> > > > So then there gonna privatise MAME > > > > > > Nope. You missed the whole point. The idea was proposed to move to an > OSI-friendly > > > license, which gets rid of the no-commercial use clause, but still requires most > of > > > the code to be open source. > > > > (Emphasis on 'most' above mine.) > > > > Could you please elaborate on what would not be considered open-source within the > > MAME tree? It's not clear to me what 'most' would and would not cover in this > context > > - or, perhaps to ask the question more accurately: what would now not be considered > > open-source that was previously? > > I meant open source there to be 'OSI-approved open source with no non-commercial > clause', NOT 'closed source'! Having some closed-source DRM module in the core is NOT > on the agenda! > > I meant it as to say that the core of MAME would be completely open source (much of > it already is 3-clause-BSD licensed by Aaron since a year or three ago), and the > drivers may retain the current 'no commercial use, contributions must be made > available' MAME license and be dual-licensed with GPL or LGPL. This would make it > much easier to use MAME's code in other open source project and in contexts like > museums where it would be violating the no-commercial-use clause. Some drivers would > certainly retain 'no commercial use', though. > > The whole objective of this entire agenda was to reduce the amount of solely > no-commercial-use MAME licensed files in the source code, in favor of files being > dual-licensed. > > There was some talk of completely relicensing the entire project as another license > but this was shot down, because that's nearly impossible as it would require EVERY > SINGLE MAME CONTRIBUTOR EVER to sign off on it, which is highly unlikely. > > Haze is blowing this whole thing completely out of proportion. > > LN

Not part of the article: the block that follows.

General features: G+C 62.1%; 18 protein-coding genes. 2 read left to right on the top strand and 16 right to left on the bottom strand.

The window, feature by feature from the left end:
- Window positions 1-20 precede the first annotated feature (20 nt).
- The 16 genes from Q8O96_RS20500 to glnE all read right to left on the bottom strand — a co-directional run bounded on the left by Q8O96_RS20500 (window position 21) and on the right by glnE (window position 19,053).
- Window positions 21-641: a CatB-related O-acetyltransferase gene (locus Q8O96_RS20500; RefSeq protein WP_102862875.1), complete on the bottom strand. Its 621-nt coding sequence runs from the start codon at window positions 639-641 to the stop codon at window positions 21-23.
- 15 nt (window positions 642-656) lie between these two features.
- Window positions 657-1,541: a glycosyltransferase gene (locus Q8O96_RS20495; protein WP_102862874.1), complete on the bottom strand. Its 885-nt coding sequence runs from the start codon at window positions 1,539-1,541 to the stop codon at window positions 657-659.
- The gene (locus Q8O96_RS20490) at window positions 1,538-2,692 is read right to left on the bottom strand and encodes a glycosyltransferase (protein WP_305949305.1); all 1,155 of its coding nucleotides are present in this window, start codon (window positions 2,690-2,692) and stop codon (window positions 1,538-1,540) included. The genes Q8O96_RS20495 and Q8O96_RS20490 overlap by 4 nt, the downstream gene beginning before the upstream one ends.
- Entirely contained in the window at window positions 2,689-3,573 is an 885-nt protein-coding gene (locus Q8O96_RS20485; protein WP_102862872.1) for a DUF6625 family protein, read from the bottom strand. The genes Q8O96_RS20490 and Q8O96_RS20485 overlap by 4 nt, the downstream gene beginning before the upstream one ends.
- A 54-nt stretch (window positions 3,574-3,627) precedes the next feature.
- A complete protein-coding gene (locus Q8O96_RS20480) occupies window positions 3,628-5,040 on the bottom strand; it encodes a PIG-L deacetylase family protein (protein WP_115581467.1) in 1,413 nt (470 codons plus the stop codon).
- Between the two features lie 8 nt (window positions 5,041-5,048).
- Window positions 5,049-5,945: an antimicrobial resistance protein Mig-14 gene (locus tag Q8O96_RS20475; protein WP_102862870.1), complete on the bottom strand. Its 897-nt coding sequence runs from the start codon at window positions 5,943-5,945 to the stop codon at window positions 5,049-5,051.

Thanks for your info. Is so far enough for my ears.